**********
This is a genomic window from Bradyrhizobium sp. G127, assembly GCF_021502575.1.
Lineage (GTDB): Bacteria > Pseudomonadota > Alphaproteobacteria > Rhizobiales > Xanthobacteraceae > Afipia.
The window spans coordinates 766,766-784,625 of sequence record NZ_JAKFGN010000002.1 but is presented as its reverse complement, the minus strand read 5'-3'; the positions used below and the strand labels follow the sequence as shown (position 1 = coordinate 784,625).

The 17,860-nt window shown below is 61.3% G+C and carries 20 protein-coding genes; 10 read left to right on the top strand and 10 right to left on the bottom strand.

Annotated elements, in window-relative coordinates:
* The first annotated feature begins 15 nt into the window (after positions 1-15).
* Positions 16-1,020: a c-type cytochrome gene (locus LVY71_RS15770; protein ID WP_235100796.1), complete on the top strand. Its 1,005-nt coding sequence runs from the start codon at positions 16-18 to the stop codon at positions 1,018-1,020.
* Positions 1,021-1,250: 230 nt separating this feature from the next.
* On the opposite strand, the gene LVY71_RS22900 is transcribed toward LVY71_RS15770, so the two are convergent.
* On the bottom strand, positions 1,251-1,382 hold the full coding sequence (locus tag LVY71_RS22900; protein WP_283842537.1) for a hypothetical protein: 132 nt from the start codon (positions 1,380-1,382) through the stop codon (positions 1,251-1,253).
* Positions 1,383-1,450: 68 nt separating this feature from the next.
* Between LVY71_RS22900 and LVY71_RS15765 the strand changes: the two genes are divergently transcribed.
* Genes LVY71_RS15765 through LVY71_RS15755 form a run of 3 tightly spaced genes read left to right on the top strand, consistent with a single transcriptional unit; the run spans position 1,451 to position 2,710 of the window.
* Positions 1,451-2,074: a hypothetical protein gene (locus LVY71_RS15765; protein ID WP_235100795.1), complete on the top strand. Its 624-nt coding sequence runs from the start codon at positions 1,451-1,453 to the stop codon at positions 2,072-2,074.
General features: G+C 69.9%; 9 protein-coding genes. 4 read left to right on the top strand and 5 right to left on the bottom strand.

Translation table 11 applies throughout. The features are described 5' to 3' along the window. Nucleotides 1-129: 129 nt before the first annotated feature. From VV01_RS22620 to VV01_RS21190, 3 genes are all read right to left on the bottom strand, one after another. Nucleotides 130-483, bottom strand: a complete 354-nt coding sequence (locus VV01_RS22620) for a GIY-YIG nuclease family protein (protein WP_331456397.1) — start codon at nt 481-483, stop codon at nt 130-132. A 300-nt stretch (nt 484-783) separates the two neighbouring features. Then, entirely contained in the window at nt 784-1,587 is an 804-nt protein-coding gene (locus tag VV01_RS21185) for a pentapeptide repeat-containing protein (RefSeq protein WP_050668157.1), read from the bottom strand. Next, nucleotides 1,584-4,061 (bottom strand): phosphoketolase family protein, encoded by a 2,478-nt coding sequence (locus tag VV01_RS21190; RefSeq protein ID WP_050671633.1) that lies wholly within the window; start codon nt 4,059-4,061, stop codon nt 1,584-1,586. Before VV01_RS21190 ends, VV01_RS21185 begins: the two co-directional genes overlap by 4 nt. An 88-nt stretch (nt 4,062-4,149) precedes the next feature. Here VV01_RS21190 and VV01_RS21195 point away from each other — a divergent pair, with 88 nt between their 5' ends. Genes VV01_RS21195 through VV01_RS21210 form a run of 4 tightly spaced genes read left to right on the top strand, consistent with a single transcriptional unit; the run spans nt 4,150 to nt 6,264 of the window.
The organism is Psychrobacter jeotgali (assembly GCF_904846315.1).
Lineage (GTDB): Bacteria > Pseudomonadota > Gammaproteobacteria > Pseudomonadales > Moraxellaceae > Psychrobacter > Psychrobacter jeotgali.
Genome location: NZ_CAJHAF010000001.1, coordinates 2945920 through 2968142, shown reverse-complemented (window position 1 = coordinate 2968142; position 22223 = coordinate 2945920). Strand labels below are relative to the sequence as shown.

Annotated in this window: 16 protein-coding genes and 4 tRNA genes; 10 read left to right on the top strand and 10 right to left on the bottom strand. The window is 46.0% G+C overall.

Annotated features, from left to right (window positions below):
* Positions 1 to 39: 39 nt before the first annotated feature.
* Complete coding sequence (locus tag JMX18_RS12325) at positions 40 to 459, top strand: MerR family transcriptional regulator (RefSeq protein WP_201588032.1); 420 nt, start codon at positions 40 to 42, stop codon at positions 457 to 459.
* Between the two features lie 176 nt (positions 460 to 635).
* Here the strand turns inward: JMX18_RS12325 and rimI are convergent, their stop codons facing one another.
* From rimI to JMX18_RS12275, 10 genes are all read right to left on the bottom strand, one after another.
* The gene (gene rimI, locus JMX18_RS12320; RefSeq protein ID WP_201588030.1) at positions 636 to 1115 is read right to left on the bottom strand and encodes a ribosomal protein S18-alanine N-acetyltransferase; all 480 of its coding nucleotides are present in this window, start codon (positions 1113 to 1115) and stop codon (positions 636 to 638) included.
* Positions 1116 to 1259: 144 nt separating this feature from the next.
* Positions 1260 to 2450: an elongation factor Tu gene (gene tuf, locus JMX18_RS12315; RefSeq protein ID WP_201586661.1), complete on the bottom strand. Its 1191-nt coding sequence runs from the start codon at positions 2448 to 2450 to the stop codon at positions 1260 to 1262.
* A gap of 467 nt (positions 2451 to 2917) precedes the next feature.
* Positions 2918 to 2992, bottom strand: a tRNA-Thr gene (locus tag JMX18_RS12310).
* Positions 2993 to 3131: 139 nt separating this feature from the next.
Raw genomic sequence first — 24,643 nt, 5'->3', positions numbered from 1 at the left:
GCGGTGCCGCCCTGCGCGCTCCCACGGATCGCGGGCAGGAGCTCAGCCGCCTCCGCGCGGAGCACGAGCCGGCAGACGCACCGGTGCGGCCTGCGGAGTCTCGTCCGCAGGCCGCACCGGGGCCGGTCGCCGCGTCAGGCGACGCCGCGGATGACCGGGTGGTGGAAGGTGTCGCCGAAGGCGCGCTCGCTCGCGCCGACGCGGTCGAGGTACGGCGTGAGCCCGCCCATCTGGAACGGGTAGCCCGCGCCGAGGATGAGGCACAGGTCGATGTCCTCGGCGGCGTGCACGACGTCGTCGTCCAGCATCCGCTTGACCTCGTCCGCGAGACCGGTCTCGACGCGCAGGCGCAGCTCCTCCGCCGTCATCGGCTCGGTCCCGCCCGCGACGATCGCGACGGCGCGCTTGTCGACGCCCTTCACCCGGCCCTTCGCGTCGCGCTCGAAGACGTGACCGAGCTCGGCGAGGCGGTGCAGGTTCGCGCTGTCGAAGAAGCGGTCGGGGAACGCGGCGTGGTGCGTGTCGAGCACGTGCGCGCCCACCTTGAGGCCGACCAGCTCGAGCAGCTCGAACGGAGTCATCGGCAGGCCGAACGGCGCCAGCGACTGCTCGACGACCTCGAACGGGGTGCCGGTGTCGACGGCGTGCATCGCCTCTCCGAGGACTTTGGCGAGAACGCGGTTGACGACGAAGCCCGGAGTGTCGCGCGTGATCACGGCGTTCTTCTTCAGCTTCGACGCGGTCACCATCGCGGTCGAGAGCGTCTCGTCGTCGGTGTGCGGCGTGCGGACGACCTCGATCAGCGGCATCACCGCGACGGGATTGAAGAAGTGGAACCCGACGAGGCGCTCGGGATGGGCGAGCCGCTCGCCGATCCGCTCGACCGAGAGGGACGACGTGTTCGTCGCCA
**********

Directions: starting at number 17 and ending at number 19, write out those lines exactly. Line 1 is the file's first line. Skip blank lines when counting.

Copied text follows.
The organism is Psychrobacter jeotgali (assembly GCF_904846315.1).
Lineage (GTDB): Bacteria > Pseudomonadota > Gammaproteobacteria > Pseudomonadales > Moraxellaceae > Psychrobacter > Psychrobacter jeotgali.
Genome location: NZ_CAJHAF010000001.1, coordinates 2945920 through 2968142, shown reverse-complemented (window position 1 = coordinate 2968142; position 22223 = coordinate 2945920). Strand labels below are relative to the sequence as shown.